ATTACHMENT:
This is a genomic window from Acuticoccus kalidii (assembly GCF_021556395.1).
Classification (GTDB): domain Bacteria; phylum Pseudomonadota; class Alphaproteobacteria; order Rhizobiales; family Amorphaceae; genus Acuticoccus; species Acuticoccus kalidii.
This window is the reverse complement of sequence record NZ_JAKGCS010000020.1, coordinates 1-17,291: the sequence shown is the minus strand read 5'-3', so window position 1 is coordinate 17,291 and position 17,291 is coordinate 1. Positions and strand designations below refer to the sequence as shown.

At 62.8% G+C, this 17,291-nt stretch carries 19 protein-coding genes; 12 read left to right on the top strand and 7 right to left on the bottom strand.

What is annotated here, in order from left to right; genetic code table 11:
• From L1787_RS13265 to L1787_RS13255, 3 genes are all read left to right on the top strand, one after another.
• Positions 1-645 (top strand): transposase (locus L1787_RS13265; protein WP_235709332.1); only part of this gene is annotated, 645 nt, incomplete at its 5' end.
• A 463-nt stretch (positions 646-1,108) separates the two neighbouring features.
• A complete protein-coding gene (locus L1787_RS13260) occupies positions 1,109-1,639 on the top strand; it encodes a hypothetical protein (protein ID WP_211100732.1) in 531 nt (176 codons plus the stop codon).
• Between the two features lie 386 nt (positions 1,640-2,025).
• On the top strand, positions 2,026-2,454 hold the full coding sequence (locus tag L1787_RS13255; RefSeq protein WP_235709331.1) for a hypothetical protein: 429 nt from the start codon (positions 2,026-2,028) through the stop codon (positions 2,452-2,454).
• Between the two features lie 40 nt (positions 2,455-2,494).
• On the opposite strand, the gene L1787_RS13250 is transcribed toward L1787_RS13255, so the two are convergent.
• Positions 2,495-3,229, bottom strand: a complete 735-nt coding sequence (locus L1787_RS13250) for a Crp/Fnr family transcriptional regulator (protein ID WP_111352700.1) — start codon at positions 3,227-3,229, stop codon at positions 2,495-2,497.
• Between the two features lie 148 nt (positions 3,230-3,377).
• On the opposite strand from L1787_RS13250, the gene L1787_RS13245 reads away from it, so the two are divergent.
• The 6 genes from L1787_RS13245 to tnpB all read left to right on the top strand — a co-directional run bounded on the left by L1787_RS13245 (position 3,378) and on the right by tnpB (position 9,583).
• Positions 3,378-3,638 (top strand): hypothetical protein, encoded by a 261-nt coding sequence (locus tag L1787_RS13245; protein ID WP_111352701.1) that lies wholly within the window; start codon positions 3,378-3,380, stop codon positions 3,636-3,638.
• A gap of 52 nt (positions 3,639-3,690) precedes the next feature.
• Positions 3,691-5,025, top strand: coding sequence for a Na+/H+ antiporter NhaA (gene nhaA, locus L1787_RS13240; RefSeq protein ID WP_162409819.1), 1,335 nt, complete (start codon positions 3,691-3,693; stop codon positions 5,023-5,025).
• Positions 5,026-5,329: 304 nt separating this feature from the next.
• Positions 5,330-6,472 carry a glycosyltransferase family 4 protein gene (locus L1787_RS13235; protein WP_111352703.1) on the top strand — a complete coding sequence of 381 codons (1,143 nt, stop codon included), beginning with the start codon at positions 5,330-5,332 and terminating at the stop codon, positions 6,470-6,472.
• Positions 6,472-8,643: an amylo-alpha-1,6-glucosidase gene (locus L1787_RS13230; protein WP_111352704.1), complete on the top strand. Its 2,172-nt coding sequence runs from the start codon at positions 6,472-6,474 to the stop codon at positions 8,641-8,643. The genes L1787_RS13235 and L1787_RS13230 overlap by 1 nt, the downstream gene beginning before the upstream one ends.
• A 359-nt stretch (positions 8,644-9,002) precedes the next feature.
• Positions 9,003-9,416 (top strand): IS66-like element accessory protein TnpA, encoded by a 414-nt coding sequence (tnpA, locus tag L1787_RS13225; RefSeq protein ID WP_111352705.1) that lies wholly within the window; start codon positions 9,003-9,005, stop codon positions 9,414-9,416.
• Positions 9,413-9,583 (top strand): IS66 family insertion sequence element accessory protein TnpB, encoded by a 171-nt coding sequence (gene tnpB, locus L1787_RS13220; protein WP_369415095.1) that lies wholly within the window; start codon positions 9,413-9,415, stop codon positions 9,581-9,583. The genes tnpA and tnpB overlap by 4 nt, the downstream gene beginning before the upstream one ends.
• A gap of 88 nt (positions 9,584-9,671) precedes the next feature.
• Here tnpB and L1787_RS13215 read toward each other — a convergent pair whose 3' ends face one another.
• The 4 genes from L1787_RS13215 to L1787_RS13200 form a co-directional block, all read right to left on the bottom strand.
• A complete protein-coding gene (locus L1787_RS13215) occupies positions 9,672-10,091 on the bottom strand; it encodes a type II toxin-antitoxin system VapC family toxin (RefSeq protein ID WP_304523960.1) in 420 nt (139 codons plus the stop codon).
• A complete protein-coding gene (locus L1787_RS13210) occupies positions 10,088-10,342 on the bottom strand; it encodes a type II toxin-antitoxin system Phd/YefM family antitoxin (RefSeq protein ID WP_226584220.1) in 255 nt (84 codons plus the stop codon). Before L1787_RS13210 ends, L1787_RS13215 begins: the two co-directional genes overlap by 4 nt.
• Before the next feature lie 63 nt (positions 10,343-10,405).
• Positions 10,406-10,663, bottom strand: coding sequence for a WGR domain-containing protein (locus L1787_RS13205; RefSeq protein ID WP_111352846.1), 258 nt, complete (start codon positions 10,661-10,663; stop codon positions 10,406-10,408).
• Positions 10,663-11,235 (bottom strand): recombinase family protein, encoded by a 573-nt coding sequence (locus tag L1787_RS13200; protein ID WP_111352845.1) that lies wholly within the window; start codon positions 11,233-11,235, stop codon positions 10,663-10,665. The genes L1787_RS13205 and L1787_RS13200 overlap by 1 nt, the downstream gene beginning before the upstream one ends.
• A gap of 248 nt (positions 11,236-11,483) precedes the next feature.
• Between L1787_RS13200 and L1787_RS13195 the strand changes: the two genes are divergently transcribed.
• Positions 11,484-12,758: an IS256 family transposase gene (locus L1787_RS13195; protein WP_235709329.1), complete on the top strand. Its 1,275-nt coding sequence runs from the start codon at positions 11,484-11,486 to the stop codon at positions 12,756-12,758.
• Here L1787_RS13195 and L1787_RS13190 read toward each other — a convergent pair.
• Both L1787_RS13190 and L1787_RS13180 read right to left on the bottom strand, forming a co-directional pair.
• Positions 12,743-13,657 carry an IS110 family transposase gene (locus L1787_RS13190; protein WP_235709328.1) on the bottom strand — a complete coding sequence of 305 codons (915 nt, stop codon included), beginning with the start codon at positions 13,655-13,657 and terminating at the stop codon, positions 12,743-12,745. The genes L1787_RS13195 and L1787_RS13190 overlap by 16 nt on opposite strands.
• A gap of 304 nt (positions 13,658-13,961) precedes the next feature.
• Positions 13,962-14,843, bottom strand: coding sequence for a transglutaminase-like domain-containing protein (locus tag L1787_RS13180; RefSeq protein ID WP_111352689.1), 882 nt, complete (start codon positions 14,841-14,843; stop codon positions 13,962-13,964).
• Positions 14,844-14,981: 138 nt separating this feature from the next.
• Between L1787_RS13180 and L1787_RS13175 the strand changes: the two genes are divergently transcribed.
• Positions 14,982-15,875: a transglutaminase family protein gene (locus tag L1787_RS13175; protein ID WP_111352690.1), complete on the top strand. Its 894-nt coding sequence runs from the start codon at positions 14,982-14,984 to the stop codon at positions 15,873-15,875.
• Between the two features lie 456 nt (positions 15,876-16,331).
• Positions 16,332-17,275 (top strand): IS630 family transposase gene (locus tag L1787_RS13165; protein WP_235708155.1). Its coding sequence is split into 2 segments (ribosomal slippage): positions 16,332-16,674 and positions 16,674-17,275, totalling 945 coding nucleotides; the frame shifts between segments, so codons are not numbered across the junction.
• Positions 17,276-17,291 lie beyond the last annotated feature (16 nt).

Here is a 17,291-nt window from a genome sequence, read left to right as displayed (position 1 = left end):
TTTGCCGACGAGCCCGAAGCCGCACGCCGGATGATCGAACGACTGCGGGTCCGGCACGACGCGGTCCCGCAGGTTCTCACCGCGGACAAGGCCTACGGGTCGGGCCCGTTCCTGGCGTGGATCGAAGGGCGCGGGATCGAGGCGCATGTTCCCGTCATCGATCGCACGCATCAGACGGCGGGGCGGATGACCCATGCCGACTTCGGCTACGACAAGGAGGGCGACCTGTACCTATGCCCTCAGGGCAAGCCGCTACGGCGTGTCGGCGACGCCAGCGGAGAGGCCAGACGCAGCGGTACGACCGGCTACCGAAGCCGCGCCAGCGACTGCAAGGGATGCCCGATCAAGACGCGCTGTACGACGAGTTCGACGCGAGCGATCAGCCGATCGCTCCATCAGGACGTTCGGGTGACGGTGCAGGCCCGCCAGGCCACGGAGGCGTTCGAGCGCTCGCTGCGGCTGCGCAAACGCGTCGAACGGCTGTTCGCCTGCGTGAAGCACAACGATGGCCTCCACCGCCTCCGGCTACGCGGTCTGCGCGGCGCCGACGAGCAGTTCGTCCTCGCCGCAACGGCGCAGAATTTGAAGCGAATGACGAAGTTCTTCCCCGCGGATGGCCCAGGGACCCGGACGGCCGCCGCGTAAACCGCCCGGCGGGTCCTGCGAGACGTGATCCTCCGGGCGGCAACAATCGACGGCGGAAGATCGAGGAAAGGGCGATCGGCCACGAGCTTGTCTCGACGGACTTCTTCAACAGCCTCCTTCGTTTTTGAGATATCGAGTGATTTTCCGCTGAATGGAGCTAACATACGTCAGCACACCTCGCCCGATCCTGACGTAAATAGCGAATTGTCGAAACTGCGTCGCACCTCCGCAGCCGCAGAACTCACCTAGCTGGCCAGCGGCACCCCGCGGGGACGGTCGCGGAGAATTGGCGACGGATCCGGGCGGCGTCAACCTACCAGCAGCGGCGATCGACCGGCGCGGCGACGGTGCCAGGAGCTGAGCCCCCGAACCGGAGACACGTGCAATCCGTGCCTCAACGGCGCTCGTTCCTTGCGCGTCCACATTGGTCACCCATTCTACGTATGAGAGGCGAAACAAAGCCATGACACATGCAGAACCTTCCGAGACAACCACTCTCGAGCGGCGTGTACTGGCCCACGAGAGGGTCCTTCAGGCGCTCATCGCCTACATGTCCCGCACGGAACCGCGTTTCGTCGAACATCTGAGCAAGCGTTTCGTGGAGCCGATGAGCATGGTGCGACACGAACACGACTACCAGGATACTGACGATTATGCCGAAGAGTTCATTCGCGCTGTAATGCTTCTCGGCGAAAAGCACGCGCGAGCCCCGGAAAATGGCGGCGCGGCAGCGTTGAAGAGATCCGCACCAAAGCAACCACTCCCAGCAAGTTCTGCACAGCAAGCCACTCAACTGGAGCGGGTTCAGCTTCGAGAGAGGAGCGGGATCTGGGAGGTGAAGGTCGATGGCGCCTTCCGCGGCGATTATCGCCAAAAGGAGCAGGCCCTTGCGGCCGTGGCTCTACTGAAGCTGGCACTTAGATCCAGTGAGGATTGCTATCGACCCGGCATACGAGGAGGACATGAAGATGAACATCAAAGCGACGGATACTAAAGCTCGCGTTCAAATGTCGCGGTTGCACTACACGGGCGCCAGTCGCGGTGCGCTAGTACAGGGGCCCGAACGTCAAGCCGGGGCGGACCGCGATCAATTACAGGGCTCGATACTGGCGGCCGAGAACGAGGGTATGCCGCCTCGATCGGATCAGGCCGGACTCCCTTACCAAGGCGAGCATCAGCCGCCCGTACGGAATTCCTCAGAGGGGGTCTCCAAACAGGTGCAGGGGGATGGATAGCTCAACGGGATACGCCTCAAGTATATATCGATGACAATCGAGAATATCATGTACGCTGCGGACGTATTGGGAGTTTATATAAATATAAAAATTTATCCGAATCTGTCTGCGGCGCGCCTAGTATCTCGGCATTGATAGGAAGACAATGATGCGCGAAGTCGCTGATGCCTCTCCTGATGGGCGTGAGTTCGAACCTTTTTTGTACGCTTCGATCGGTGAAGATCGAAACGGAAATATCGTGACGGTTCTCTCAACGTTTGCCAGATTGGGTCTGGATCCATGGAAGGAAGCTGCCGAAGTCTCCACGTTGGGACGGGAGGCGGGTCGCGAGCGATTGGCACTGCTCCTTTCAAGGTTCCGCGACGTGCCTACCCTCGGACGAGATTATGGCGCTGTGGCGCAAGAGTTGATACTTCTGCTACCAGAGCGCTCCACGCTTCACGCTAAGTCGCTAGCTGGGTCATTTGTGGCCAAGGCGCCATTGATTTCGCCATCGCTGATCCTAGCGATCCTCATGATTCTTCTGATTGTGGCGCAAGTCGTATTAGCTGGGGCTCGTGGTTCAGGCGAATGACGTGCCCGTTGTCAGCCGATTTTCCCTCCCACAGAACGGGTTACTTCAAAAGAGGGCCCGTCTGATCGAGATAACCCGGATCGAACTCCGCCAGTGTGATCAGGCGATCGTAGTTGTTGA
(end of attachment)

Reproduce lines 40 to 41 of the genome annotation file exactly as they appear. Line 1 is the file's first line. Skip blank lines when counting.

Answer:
• Positions 12,743-13,657 carry an IS110 family transposase gene (locus L1787_RS13190; protein WP_235709328.1) on the bottom strand — a complete coding sequence of 305 codons (915 nt, stop codon included), beginning with the start codon at positions 13,655-13,657 and terminating at the stop codon, positions 12,743-12,745. The genes L1787_RS13195 and L1787_RS13190 overlap by 16 nt on opposite strands.
• A gap of 304 nt (positions 13,658-13,961) precedes the next feature.